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Underpowered trials in critical care medicine: how to deal with them?

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In their recently published article, Dr Aberegg and colleagues described interesting results of a literature search for randomized controlled trials comparing mortality of therapies for critically ill adults in five high impact journals over a 10 year period [1]. The authors show that the predicted delta (the effect size of a therapy compared to control) used for power calculations was substantially larger than the observed delta in the majority of the included studies. They conclude that this finding, referred to as 'delta inflation', led to underpowered trials in the field of critical care medicine.

We agree that treatment effects are small in this field of medicine and that many critical care trials have been underpowered. This problem is particularly relevant to the field of neurocritical care after traumatic brain injury [2]. The IMPACT (International Mission on Prognosis and Clinical Trial Design in Traumatic Brain Injury) Study Group extensively investigated possible causes and solutions and recently reported recommendations for improving the design and analysis of future clinical trials in traumatic brain injury to increase statistical power [3]. These include the use of relatively broad enrolment criteria instead of strict patient selection [4], covariate adjustment for baseline patient characteristics [5], and ordinal rather than dichotomous outcome analysis [6]. In our opinion these recommendations are also applicable to other fields of critical care research characterized by heterogeneous patient populations. We submit that adopting these recommendations in future trials will increase the chance of detecting small but clinically relevant treatment effects in critical care medicine.

References

  1. 1.

    Aberegg SK, Richards DR, O'Brien JM: Delta inflation: a bias in the design of randomized controlled trials in critical care medicine. Crit Care 2010, 14: R77. 10.1186/cc8990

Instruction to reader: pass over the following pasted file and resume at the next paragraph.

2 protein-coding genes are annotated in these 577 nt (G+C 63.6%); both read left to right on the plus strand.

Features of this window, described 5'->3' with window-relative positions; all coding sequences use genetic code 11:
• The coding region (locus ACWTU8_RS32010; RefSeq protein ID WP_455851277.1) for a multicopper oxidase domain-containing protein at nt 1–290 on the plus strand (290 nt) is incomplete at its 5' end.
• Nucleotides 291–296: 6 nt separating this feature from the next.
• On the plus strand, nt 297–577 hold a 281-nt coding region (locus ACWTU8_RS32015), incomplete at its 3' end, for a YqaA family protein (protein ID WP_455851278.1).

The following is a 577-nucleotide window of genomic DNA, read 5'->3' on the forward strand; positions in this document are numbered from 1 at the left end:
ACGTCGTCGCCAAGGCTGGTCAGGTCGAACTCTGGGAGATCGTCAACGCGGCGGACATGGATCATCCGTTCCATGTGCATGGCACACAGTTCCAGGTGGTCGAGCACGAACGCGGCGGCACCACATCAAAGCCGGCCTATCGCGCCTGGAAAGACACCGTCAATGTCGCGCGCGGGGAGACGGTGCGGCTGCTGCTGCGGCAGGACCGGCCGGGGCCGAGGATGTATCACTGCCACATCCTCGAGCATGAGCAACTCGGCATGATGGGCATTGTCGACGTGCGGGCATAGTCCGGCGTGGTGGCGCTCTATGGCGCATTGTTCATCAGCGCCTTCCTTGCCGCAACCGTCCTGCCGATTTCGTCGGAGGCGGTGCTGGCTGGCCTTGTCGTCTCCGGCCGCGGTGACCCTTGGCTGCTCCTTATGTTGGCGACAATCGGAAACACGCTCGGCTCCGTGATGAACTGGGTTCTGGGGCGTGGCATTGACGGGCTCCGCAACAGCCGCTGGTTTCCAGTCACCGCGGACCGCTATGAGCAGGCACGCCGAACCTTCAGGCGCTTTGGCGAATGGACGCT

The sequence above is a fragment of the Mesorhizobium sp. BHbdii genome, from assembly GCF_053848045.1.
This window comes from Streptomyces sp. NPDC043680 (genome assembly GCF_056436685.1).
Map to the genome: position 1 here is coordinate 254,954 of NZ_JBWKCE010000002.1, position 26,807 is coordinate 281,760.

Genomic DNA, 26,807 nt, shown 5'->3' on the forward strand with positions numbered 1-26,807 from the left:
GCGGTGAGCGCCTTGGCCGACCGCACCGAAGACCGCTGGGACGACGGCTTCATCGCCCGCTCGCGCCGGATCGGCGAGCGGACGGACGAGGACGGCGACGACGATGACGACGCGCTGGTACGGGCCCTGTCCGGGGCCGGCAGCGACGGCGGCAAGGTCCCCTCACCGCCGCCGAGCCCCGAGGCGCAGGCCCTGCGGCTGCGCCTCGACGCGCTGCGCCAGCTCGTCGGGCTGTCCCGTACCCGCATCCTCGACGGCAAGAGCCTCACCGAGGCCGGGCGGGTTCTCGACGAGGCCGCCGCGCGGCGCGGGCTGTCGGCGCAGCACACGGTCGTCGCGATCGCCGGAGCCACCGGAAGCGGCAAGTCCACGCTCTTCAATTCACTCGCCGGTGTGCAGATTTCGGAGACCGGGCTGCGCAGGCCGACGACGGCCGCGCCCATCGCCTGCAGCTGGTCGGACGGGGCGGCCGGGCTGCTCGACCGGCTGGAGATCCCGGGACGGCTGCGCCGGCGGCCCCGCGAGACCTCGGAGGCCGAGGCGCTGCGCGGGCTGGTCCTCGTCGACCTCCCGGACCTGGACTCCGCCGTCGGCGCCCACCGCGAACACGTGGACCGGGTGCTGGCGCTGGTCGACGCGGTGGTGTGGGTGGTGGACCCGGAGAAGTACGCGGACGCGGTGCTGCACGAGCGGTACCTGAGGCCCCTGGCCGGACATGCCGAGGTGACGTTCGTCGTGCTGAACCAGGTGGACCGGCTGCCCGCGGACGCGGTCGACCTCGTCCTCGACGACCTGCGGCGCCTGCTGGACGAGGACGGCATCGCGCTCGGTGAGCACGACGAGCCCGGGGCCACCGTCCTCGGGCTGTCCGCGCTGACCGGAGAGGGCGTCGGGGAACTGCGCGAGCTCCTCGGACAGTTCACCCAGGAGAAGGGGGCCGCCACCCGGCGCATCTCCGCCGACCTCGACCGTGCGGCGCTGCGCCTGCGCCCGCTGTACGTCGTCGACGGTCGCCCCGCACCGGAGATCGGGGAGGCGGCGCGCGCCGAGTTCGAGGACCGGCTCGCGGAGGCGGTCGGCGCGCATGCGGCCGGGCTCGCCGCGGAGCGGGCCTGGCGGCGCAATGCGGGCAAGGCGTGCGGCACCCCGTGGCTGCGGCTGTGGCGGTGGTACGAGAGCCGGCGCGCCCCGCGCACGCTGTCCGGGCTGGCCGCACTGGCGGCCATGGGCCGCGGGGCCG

2. 2.

    Maas AI, Roozenbeek B, Manley GT: Clinical trials in traumatic brain injury: past experience and current developments. Neurotherapeutics 2010, 7: 115-126. 10.1016/j.nurt.2009.10.022

  3. 3.

    Maas AI, Steyerberg EW, Marmarou A, McHugh GS, Lingsma HF, Butcher I, Lu J, Weir J, Roozenbeek B, Murray GD: IMPACT recommendations for improving the design and analysis of clinical trials in moderate to severe traumatic brain injury. Neurotherapeutics 2010, 7: 127-134. 10.1016/j.nurt.2009.10.020

  4. 4.

    Roozenbeek B, Maas AI, Lingsma HF, Butcher I, Lu J, Marmarou A, McHugh GS, Weir J, Murray GD, Steyerberg EW: Baseline characteristics and statistical power in randomized controlled trials: selection, prognostic targeting, or covariate adjustment? Crit Care Med 2009, 37: 2683-2690. 10.1097/CCM.0b013e3181ab85ec

  5. 5.

    Hernández AV, Steyerberg EW, Butcher I, Mushkudiani N, Taylor GS, Murray GD, Marmarou A, Choi SC, Lu J, Habbema JD, Maas AI: Adjustment for strong predictors of outcome in traumatic brain injury trials: 25% reduction in sample size requirements in the IMPACT study. J Neurotrauma 2006, 23: 1295-1303. 10.1089/neu.2006.23.1295

  6. 6.

    McHugh GS, Butcher I, Steyerberg EW, Marmarou A, Lu J, Lingsma HF, Weir J, Maas AI, Murray GD: A simulation study evaluating approaches to the analysis of ordinal outcome data in randomized controlled trials in traumatic brain injury: results from the IMPACT Project. Clin Trials 2010, 7: 44-57. 10.1177/1740774509356580

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Correspondence to Bob Roozenbeek.

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Competing interests

All authors are members of the IMPACT Study Group. The work of the IMPACT Study Group is funded by a grant of the US National Institutes of Health (NS-042691).

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Keywords

  • Traumatic Brain Injury
  • International Mission
  • Future Clinical Trial
  • Dichotomous Outcome
  • Baseline Patient Characteristic